The mages, waterlogged and looking very much like irate cats after a bath, began to rally together against the king. Cren could not see what they were doing but he could feel it. The hairs on the back of his neck rose and his back molars began to buzz. Just when it seemed that the buzzing was to spread to his brain, it suddenly ceased. There stood the old man who had laughed so manically as he watched them on the roof. Unlike his fellow mages he was dry as bone. He appeared to be the only one who had evaded the flood. He raised his liver-spotted hands and the mages were cowed. The odd feeling of electricity Cren had felt just a moment before was gone entirely.
"Halt, brothers! Are we no better than these children? Calm yourselves. I shall take care of this." The old mage bowed once again to the king. "It appears that the princeling from the Eastland has amazing potential, as I thought he would. I ask from you permission to school him."
"It is not my place to give you it, High Mage Calthis." Rannon inclined his head. "Might I suggest you ask the boy? He is rather head-strong though, I doubt you will be able to shake his resolve."
With much creaking of knees and an oof, the high mage went down on his knees so that he was level with the strange prince. He reached forward as if to hug the child but thought better of it halfway through and let his arms simply fall to his sides.
"You're a very special boy, Cren. Would you like to come with me? You'll learn all manner of fabulous things."
"No. Why would I want to go with a bunch of nasty old men to an even nastier mage school? I've got a kingdom waiting for me, thank you."
The old mage cracked a slight smile at that remark. "Oh, but my boy! You may have the power of a king, but I can teach you how to master the powers of the universe itself. Come with me."
"No is what I said, old man." Cren then turned his back on the man and stalked away. The contingent of mages had been stunned even further into silence. Never before had anyone, much less a child, talked that way to the high mage. The old man simply shrugged and smiled a mysterious smile. Stroking his peppered beard, he turned to Rannon.
"Now, show me the other children. I'll be damned if your line hasn't failed to spring a mage yet!"
The mages stayed for a week in the palace. After they tested all of palace children, royal and commoner alike, they moved on to the surrounding settlements. June had been disappointed when one of the mages tested her and found nothing but a minor skill with the element of fire. After the initial show Rannon put on the first day, things returned to normal. Cren and Esterfel were given their usual fare of vegetable centered cuisine, but were surprised to find that 22 more people had joined them for breakfast, lunch, and dinner.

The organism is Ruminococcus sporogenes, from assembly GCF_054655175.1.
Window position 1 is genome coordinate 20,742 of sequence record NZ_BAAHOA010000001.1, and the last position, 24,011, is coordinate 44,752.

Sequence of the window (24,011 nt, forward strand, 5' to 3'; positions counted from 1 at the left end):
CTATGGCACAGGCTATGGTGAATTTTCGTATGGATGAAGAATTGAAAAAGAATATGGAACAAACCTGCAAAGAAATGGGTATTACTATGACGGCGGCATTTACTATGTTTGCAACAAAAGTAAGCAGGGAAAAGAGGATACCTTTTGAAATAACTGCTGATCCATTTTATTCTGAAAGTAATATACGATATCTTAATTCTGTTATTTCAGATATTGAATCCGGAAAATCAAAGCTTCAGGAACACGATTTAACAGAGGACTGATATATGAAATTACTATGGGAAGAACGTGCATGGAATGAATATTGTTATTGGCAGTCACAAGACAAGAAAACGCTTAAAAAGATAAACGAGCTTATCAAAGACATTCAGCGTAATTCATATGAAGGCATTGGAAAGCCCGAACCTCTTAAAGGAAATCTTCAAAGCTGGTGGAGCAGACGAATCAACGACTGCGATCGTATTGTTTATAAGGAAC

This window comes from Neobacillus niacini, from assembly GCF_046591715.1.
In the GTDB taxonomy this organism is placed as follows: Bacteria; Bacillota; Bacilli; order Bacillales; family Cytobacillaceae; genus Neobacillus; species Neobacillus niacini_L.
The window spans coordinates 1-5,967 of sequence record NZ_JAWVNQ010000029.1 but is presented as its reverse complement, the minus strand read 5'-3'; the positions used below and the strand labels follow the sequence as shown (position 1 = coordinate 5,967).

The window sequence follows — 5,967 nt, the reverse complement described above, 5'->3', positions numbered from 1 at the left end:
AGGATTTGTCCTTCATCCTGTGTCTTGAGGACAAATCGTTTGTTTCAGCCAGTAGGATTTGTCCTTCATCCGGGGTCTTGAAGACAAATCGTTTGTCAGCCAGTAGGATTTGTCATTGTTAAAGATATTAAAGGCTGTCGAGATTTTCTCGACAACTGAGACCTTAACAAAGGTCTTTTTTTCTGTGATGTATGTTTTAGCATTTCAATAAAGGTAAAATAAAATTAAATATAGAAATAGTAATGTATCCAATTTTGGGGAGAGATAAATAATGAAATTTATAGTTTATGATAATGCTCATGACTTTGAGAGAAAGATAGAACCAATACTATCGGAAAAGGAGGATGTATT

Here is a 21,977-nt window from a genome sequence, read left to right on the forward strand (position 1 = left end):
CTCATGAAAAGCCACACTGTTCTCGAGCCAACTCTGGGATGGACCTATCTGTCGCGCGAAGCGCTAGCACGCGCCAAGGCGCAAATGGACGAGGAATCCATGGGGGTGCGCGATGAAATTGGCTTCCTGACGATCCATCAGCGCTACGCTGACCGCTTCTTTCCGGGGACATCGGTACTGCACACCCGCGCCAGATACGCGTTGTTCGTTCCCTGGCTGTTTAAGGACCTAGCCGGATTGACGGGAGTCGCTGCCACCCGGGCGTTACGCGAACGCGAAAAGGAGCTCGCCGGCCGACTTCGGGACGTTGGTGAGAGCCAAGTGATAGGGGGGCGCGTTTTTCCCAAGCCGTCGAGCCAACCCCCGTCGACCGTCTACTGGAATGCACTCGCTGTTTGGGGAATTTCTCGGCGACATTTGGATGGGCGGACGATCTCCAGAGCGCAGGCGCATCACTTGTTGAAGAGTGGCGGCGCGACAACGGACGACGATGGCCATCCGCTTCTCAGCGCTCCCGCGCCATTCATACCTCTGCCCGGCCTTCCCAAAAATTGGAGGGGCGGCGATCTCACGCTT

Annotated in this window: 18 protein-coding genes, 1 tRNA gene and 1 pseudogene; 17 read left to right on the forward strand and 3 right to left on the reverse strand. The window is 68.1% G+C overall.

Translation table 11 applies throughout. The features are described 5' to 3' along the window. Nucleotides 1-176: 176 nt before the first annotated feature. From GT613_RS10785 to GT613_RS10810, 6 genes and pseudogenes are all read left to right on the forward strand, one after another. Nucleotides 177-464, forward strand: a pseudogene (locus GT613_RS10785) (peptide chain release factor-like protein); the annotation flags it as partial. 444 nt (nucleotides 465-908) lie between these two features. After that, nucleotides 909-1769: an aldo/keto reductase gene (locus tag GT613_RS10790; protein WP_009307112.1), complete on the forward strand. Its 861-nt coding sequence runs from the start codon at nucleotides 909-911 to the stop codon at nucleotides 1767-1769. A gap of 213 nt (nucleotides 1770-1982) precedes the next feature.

"Mages don't eat meat?" Cren whispered to Esterfel, suspicious of the new additions to their table.
"Guess so. Think it's a sign of magic?" Esterfel was in especially high spirits that day. The mages had tested him and found that he had the gift of magic. In what art the young prince would be most proficient in remained to be seen. Cren did not like that he was no longer the only royal child the mages wanted, but he consoled himself with the thought that he was by far more talented than Esterfel.
Cren quietly hoped that the mage would ask him once again to go with him. Get on his knees and prostrate his old bones at his small feet and beg him illustrious self to come and learn at their hovel of a school. Oh how he would make the man plead! But no, oh no, Cren would stomp his little royal foot and tell the old coot that he would go no such place with him. And the world would be the poorer for it or so the boy thought. But no, a week passed at the mages left with a gaggle of small children in tow. Cren didn't even say farewell to Esterfel. Not like he would miss the dithering nitwit. At first, that is. The morning after they were placed back on their normal training schedule Cren was paired with June's brother, Nidaki. Even at age 8 the boy was well on his way to being as large and brutish as his father. Cren had the bruises to show for it. Cren returned to his room, beaten and dejected, to find that it had been emptied of the few belongings that had belonged to him and only a maid remained.
"What's the meaning of this?" Cren demanded. The maid dropped a small curtsy.
"Your majesty's things have been moved to a different set of rooms. I shall take you to them." A set? That coddled Cren. He was quite happy to hear that so he followed the maid quietly. On through the palace the two went. They passed beyond the rooms settled by the royal family, through the areas dictated to the odd denizens of the court, and past rooms uninhabited for what appeared a century. They walked until they reached a heavy iron door. The maid pulled from her apron pockets a key just as heavy as the door. She turned it in the rusted lock and pulled the door open. They were met on the other side by a worn flight of steps that disappeared out of sight.
"Here, your majesty. Let me find a light." She disappeared down a dusty hallway to the right and Cren was left alone with an ominous door and dust. The small boy shivered and tried to shake the feeling that he was being watched, but it was rather difficult to manage. When it was almost past bearing, the maid reappeared, rusted candleholder and lit candle in tow. "Shall we go?"